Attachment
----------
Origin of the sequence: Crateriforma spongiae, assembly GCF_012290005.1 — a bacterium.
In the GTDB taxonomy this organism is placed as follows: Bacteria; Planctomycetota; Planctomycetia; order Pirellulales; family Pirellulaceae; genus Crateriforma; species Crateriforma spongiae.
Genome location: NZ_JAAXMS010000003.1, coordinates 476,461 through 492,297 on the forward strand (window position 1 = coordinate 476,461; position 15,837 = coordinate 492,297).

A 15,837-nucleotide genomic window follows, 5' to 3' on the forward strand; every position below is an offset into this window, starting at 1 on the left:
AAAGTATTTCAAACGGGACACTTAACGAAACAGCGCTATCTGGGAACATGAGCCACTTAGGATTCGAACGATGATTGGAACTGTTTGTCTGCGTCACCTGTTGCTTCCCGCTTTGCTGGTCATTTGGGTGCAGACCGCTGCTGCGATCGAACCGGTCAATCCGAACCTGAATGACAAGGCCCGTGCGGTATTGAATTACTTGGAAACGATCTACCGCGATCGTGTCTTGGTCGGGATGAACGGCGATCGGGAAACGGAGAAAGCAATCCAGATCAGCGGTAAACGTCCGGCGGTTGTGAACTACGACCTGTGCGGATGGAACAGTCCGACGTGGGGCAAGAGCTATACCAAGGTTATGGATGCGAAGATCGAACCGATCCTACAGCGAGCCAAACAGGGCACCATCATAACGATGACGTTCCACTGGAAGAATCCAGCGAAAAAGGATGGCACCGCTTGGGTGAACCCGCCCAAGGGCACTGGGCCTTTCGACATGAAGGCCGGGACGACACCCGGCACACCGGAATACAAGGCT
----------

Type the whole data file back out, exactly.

Origin of the sequence: Crateriforma spongiae, assembly GCF_012290005.1 — a bacterium.
In the GTDB taxonomy this organism is placed as follows: Bacteria; Planctomycetota; Planctomycetia; order Pirellulales; family Pirellulaceae; genus Crateriforma; species Crateriforma spongiae.
Genome location: NZ_JAAXMS010000003.1, coordinates 476,461 through 492,297 on the forward strand (window position 1 = coordinate 476,461; position 15,837 = coordinate 492,297).

A 15,837-nucleotide genomic window follows, 5' to 3' on the forward strand; every position below is an offset into this window, starting at 1 on the left:
AAAGTATTTCAAACGGGACACTTAACGAAACAGCGCTATCTGGGAACATGAGCCACTTAGGATTCGAACGATGATTGGAACTGTTTGTCTGCGTCACCTGTTGCTTCCCGCTTTGCTGGTCATTTGGGTGCAGACCGCTGCTGCGATCGAACCGGTCAATCCGAACCTGAATGACAAGGCCCGTGCGGTATTGAATTACTTGGAAACGATCTACCGCGATCGTGTCTTGGTCGGGATGAACGGCGATCGGGAAACGGAGAAAGCAATCCAGATCAGCGGTAAACGTCCGGCGGTTGTGAACTACGACCTGTGCGGATGGAACAGTCCGACGTGGGGCAAGAGCTATACCAAGGTTATGGATGCGAAGATCGAACCGATCCTACAGCGAGCCAAACAGGGCACCATCATAACGATGACGTTCCACTGGAAGAATCCAGCGAAAAAGGATGGCACCGCTTGGGTGAACCCGCCCAAGGGCACTGGGCCTTTCGACATGAAGGCCGGGACGACACCCGGCACACCGGAATACAAGGCT